Stephen Sondheim, who died recently at the age of 91, grew up in a highly dysfunctional home. The man who was to become the central figure in the American Theater for six decades was raised in an atmosphere of material privilege laced with significant emotional turmoil.
Sondheim’s father, Herbert, was a clothing manufacturer and his mother, nicknamed Foxy, was a designer. Their marriage was toxic: the neurotic Foxy loved her husband, but Herbert was married to his career. Sondheim later guessed that it was a marriage of convenience on his father’s part because “he needed a designer.”
The family lived in New York’s venerable San Remo apartments on Central Park West, where Sondheim said he was an “institutional child. I was brought up by a cook, a nanny or boarding school or camp…it was an environment that supplied you with everything except meaningful human contact. I had no sense of family at all.”
When he was ten, Sondheim’s parents divorced, much to Foxy’s chagrin. She was saddled with raising a child she did not want. (Years later, in a note composed on the eve of her open heart surgery, she wrote to Sondheim: “The only regret I have in life is giving you birth.”) Serious pathology.
The divorce settlement provided Foxy enough funds to purchase a home near Doylestown, Pennsylvania, in the heart of pastoral Bucks County. It was four miles from Highland Farm, the home of Broadway lyricist supreme Oscar Hammerstein (Showboat, Oklahoma, and Carousel) and his wife Dorothy.
In March of 1942, when Sondheim, age 12, began regularly visiting the Hammerstein home, he discovered what “family” was — he developed a relationship with Oscar, the man who became his surrogate father and inspiration for creative composition.
Initially, Sondheim’s connection was with Jamie Hammerstein; the boys were only a year apart and both loved competitive games. Soon, however, Sondheim became a full-fledged member of the household. “I infiltrated the family,” he chuckled.
Oscar, who had lost his parents at an early age, related to Sondheim’s plight — it was a natural mentoring relationship. It was also the luckiest break in Sondheim’s life to that point.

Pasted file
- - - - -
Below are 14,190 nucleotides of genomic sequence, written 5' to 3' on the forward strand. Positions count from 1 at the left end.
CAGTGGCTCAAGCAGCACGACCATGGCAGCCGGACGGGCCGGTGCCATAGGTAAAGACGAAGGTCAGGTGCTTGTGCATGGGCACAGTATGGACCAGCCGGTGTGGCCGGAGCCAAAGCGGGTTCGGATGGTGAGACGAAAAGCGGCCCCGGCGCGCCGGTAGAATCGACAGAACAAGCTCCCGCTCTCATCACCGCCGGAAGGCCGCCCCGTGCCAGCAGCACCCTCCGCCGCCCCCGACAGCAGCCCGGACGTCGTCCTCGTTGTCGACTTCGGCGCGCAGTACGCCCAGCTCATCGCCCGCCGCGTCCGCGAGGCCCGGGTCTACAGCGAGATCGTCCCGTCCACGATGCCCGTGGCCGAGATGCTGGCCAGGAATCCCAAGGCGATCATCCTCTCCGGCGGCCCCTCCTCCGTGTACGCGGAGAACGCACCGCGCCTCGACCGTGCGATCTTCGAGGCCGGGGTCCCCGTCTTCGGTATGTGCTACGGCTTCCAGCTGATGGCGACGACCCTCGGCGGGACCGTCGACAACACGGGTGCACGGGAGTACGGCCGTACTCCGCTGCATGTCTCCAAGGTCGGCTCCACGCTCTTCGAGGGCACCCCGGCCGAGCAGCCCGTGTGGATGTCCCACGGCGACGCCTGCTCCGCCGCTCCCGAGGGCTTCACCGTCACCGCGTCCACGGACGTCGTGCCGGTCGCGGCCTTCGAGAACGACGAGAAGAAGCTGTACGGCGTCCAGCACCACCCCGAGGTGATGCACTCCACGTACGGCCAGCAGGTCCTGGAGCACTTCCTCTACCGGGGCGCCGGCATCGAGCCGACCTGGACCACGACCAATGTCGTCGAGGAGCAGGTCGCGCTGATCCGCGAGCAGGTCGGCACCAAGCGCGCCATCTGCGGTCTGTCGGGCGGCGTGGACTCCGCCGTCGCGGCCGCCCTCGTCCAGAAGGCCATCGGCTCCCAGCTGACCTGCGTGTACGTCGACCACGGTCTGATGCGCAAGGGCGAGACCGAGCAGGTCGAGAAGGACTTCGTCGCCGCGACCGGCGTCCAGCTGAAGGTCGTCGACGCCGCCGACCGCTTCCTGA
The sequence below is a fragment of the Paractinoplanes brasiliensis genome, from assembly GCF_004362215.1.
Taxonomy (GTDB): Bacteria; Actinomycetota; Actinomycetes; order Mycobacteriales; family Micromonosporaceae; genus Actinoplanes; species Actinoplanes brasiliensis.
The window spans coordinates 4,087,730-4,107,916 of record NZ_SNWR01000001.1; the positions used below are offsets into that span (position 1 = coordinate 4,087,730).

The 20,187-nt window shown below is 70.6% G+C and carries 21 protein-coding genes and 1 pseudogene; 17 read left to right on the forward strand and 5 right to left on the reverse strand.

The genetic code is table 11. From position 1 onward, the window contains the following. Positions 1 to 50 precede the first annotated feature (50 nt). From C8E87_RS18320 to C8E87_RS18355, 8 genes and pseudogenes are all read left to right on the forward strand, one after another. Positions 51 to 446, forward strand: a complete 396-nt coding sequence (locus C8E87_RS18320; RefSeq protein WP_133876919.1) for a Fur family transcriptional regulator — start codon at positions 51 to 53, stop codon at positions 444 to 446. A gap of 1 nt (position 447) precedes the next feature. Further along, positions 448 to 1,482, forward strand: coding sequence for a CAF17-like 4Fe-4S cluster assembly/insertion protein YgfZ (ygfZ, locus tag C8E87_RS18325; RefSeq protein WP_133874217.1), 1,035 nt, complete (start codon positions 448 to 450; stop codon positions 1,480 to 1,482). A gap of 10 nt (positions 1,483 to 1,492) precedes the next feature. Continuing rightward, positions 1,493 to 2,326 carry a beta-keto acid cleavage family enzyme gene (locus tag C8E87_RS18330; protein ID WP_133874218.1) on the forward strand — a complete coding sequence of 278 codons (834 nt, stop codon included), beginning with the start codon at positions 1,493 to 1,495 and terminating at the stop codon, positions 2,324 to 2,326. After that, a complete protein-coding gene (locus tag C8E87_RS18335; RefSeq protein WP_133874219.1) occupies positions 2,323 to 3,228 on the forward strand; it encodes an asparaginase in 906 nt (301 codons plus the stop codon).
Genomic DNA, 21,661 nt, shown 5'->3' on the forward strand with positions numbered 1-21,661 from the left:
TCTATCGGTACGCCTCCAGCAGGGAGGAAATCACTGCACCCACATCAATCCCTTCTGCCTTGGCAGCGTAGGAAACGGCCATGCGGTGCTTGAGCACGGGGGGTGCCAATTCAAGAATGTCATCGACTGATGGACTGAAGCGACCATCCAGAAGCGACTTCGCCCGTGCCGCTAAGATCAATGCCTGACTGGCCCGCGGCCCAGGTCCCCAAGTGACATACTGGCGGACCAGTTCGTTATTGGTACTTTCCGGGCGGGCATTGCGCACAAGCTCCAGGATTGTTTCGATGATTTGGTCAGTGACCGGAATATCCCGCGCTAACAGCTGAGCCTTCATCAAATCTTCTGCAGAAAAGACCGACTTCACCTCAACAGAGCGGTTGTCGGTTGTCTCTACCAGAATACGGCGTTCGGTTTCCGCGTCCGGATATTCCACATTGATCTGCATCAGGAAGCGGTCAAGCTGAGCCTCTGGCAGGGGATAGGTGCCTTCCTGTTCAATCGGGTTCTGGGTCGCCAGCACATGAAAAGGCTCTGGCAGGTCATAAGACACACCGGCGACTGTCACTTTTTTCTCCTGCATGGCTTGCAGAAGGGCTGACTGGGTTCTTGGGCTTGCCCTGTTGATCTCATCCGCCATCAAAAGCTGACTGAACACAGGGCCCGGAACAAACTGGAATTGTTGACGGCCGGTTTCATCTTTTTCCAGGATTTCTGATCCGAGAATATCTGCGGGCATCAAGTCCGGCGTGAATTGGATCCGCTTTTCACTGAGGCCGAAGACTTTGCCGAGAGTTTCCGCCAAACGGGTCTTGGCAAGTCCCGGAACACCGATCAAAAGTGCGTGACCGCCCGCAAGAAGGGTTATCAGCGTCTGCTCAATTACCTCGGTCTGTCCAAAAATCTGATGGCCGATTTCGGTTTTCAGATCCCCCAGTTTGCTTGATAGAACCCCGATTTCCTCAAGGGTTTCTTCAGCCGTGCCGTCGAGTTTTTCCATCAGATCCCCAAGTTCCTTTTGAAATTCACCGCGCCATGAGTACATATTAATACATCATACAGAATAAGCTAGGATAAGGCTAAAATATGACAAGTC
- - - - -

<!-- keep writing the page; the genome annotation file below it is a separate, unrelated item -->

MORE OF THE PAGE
“Unexpected significant moments,” Sondheim wrote later, “which happen entirely by chance, keep life surprising and sometimes change its direction permanently.” Moving to Bucks County “led to my meeting Oscar and finding a channel into the work I was meant to do.”
Sondheim always pointed out that it was Hammerstein’s force of personality that figured into his eventual vocation– “I was always interested in imitating Oscar. If he had been an archeologist, I would have become an archeologist.”
Since Hammerstein was the foremost Broadway lyricist of the time, Sondheim gravitated in that direction. In 1946, he and two friends composed a sprawling, three-act, twenty-song, fifty-cast-member musical, By George — it chronicled campus life at George School, the nearby college preparatory academy all three attended.
Sondheim had lofty expectations when he gave the material to Hammerstein for review: he asked for a professional opinion, not one based on personal ties. Hammerstein did just that. “It’s the worst thing I’ve ever read,” he told a crestfallen Sondheim. “I didn’t say it doesn’t show talent. But it’s just terrible. If you want to know why it’s terrible, I’ll tell you.”
The two poured over the libretto for hours, line by line. “It was a step-by-step guide to everything I needed to know,” Sondheim reported. “I have never forgotten a word he said.”
About that tutorial, Sondheim told The Paris Review: “I probably learned more about writing songs that afternoon than I learned the rest of my life. He taught me how to structure a song, what a character was, what a scene was; he taught me how to tell a story, how not to tell a story…from then on, until the day he died, I showed him everything I wrote.”
The personal and professional bond between the pair continued until Hammerstein passed away at 65 in August of 1960.
At his final birthday party, Hammerstein gave photos of himself to the assembled family, which included Sondheim. In an awkward moment, Sondheim asked Hammerstein to sign the picture — “it was like asking your father for an autograph,” Sondheim said.
Hammerstein hesitated and then inscribed it, “smiling the whole while, like the cat who ate the cream,” Sondheim remembered. It read, “For Stevie, my friend and teacher.”
The teacher reference came from a lyric Hammerstein wrote for The King and I — “By your pupils you’ll be taught.”
A few years ago, Sondheim was asked what he would say to Hammerstein if the two had one more chance to talk. In hushed tones, Sondheim replied, “I would ask him, are you proud of me?”